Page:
How I Stopped Wasting Time on Cheap Marketing and Tripled My Business With This One Experiment

In the last two decades, we’ve watched society transform with the evolution of technology and access to information. Transportation, communication, commerce, food, business, education…every industry has evolved more rapidly than ever before.

A generation ago, words like “startup” or “solopreneur” weren’t even part of our vocabulary. The majority of entrepreneurs or small business owners were local businesses, often with brick-and-mortar locations. The rest of the workforce worked in jobs that often provided healthcare benefits, pension plans and steady employment for decades. People worked and planned for retirement, with two weeks of vacation days allotted each year.

If you launch a business now, you can apply and receive a business license, put up a website and get business cards printed in a day.

While it’s easier than ever to start a business, the number of small businesses that fail remains dismal: according to data from the Bureau of Labor Statistics, about 20% fail in their first year, and about 50% of small businesses fail in their fifth year.

When it’s so quick and easy to start a business, when it’s no longer so expensive to manufacture prototypes to test ideas, when connecting with people is instantaneous, when you can learn anything whenever you want, wouldn’t you think people would have better success with business?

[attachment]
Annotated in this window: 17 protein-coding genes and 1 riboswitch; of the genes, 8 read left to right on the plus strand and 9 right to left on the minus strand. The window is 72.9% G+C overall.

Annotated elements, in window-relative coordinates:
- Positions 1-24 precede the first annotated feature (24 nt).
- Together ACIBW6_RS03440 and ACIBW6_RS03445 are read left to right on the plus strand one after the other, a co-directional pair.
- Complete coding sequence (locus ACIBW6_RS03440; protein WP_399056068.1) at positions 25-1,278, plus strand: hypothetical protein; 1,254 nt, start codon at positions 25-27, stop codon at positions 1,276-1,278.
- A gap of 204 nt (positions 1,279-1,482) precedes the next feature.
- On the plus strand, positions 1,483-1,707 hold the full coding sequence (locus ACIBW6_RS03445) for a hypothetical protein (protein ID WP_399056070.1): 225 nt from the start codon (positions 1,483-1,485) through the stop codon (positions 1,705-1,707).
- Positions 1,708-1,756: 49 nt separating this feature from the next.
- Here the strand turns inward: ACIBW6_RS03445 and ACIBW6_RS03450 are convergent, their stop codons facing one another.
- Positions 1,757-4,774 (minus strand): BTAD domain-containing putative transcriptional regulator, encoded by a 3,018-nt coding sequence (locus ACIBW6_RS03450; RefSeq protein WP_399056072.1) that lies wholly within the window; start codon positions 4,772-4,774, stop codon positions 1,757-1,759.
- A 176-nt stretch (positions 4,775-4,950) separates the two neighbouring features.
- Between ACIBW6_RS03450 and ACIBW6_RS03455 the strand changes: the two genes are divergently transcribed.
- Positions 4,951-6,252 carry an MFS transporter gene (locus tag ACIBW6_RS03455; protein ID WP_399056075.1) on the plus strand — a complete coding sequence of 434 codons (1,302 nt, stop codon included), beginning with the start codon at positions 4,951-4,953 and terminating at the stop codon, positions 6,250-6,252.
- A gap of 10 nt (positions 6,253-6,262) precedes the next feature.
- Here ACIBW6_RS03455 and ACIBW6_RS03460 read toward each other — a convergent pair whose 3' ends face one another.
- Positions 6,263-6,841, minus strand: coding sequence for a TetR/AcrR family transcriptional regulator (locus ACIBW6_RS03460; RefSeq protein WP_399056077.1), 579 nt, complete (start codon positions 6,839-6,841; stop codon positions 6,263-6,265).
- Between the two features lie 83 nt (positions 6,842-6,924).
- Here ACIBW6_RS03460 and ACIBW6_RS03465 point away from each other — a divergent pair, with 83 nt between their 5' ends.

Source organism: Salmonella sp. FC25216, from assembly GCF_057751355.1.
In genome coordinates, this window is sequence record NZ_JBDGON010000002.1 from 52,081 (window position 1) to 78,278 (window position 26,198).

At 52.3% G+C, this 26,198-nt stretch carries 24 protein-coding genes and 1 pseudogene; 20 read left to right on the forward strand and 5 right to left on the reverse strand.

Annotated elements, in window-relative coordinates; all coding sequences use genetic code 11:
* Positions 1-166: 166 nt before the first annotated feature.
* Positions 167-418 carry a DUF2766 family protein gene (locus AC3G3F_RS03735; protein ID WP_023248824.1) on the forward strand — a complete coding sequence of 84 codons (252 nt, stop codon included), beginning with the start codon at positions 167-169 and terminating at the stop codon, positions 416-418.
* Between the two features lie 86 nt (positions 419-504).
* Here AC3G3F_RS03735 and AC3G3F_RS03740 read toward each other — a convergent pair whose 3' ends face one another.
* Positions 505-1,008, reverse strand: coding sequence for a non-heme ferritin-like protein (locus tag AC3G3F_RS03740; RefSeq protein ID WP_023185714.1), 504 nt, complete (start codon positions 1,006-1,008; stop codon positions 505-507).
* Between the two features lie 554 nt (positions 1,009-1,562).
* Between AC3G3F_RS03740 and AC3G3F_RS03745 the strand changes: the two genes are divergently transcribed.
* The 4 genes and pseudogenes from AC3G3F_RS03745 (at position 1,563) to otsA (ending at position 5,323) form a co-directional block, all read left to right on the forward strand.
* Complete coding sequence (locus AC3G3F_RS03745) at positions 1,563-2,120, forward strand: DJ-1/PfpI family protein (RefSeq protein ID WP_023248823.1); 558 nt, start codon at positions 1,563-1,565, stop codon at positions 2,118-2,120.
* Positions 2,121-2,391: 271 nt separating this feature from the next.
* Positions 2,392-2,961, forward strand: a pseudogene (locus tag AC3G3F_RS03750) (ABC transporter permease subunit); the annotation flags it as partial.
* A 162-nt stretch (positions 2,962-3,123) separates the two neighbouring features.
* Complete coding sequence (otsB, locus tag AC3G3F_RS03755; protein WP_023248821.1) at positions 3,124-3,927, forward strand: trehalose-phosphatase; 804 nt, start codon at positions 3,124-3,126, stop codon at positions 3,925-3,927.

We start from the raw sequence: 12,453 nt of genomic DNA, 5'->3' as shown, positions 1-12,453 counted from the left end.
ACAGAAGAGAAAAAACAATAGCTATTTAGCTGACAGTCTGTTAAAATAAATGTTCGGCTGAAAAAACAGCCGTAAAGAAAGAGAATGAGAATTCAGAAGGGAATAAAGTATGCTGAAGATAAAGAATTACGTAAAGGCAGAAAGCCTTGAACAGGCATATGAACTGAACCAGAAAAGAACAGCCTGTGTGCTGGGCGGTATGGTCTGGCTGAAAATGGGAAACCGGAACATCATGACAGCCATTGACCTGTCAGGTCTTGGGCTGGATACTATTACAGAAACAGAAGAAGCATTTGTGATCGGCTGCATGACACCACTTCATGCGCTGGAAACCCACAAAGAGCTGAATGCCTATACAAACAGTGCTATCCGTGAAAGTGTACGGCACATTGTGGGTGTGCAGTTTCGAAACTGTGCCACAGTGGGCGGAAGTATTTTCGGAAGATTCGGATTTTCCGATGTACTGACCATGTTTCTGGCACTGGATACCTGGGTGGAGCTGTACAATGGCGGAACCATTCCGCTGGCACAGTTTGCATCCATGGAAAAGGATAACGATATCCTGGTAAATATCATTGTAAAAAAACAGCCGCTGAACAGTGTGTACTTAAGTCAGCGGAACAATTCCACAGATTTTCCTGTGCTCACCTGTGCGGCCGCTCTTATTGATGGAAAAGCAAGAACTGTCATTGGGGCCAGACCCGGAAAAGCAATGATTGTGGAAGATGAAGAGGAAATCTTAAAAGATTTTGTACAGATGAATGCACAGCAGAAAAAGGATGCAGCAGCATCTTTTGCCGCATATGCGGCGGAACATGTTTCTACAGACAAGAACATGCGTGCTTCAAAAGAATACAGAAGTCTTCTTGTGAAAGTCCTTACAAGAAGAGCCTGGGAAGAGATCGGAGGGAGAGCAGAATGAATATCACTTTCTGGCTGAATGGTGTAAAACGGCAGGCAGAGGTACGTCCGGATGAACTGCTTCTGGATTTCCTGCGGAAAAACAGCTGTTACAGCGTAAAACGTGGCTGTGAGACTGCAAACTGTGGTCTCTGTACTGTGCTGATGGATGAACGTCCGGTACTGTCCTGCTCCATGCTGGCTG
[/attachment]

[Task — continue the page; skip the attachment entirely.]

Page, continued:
If time, money, connecting and education aren’t the problem, what else could it be?

I think the problem is that, even though things in the world around us are improving, something inside of us is not: our communication skills.

Communication, more than just speaking to one another, is defined as “the successful conveying or sharing of ideas and feelings.”

With so much communication happening around us in every moment, it seems to me that the amount of information that we receive, understand and respond to without distraction is decreasing.

If you’ve started a business in the last 10 or 15 years, you’ve no doubt been inspired by the opportunities to reach your market cheaper, faster and easier than ever before. But if you find yourself surprised that it hasn’t happened as easily as you thought, you’re not alone.

I’ve been working in online marketing since 2008, and have personally worked with hundreds of hopeful entrepreneurs ready to make it big by attracting customers through blogging, Google and Facebook ads, email newsletters, membership sites, social media, YouTube, etc. These are all viable strategies, and they continue to evolve with opportunities.

But, again, with these fantastic tools at your fingertips, none will do you any good if you aren’t great at communication.

The inspiring thing about this is that communication skills are something you can improve — without risk, and inexpensively! What have you got to lose by investing a couple months studying how to be a better communicator? It’s an opportunity with virtually no downside and exponential upsides.

What if you started by experimenting with new strategies for connecting with people for one week? And when you do connect, what if you tried a new approach to communicating?

For example, let’s say you’ve launched your own business and have grown enough that you’re overwhelmed. You need help. But maybe you can’t afford a local employee yet. Or maybe you aren’t comfortable hiring someone and becoming a boss. Maybe you’re not sure exactly what to have them do yet. So you keep doing it all yourself, knowing you’re at your limit but not being able to move past it.

Now you decide to take this as an experiment with improving communication skills, because you have nothing to lose. What if you listed a few basic tasks that you could outsource, and connected with a local college to find an intern to work with?